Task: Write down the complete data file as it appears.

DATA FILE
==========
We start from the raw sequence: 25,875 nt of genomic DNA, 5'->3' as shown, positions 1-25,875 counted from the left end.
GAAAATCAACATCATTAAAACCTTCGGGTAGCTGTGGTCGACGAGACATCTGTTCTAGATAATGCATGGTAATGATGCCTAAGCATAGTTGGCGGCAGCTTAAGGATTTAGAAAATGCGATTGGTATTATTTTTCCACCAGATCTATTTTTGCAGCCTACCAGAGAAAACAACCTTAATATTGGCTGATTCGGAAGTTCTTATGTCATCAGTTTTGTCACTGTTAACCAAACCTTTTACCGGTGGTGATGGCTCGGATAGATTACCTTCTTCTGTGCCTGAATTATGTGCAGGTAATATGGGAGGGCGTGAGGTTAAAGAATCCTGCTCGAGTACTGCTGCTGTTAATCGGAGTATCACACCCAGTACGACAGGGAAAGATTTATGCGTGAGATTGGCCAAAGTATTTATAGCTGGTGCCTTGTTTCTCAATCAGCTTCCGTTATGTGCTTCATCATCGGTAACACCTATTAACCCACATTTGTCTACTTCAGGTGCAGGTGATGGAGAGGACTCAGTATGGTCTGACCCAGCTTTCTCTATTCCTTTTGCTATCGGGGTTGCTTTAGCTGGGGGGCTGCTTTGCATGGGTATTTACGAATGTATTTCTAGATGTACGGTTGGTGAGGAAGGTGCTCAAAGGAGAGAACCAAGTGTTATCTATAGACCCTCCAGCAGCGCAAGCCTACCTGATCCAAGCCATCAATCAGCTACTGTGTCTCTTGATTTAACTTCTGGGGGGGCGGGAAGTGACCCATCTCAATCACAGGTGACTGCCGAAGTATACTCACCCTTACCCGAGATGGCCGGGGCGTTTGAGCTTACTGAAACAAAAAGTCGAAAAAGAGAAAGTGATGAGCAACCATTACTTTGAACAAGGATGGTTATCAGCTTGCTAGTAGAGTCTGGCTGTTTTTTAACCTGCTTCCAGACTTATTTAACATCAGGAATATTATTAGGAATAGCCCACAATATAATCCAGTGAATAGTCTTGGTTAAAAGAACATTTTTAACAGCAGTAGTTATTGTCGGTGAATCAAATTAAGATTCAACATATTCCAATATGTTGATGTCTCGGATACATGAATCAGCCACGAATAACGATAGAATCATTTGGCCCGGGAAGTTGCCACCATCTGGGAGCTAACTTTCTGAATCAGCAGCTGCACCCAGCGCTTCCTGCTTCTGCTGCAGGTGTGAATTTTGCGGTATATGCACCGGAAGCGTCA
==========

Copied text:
We start from the raw sequence: 25,875 nt of genomic DNA, 5'->3' as shown, positions 1-25,875 counted from the left end.
GAAAATCAACATCATTAAAACCTTCGGGTAGCTGTGGTCGACGAGACATCTGTTCTAGATAATGCATGGTAATGATGCCTAAGCATAGTTGGCGGCAGCTTAAGGATTTAGAAAATGCGATTGGTATTATTTTTCCACCAGATCTATTTTTGCAGCCTACCAGAGAAAACAACCTTAATATTGGCTGATTCGGAAGTTCTTATGTCATCAGTTTTGTCACTGTTAACCAAACCTTTTACCGGTGGTGATGGCTCGGATAGATTACCTTCTTCTGTGCCTGAATTATGTGCAGGTAATATGGGAGGGCGTGAGGTTAAAGAATCCTGCTCGAGTACTGCTGCTGTTAATCGGAGTATCACACCCAGTACGACAGGGAAAGATTTATGCGTGAGATTGGCCAAAGTATTTATAGCTGGTGCCTTGTTTCTCAATCAGCTTCCGTTATGTGCTTCATCATCGGTAACACCTATTAACCCACATTTGTCTACTTCAGGTGCAGGTGATGGAGAGGACTCAGTATGGTCTGACCCAGCTTTCTCTATTCCTTTTGCTATCGGGGTTGCTTTAGCTGGGGGGCTGCTTTGCATGGGTATTTACGAATGTATTTCTAGATGTACGGTTGGTGAGGAAGGTGCTCAAAGGAGAGAACCAAGTGTTATCTATAGACCCTCCAGCAGCGCAAGCCTACCTGATCCAAGCCATCAATCAGCTACTGTGTCTCTTGATTTAACTTCTGGGGGGGCGGGAAGTGACCCATCTCAATCACAGGTGACTGCCGAAGTATACTCACCCTTACCCGAGATGGCCGGGGCGTTTGAGCTTACTGAAACAAAAAGTCGAAAAAGAGAAAGTGATGAGCAACCATTACTTTGAACAAGGATGGTTATCAGCTTGCTAGTAGAGTCTGGCTGTTTTTTAACCTGCTTCCAGACTTATTTAACATCAGGAATATTATTAGGAATAGCCCACAATATAATCCAGTGAATAGTCTTGGTTAAAAGAACATTTTTAACAGCAGTAGTTATTGTCGGTGAATCAAATTAAGATTCAACATATTCCAATATGTTGATGTCTCGGATACATGAATCAGCCACGAATAACGATAGAATCATTTGGCCCGGGAAGTTGCCACCATCTGGGAGCTAACTTTCTGAATCAGCAGCTGCACCCAGCGCTTCCTGCTTCTGCTGCAGGTGTGAATTTTGCGGTATATGCACCGGAAGCGTCA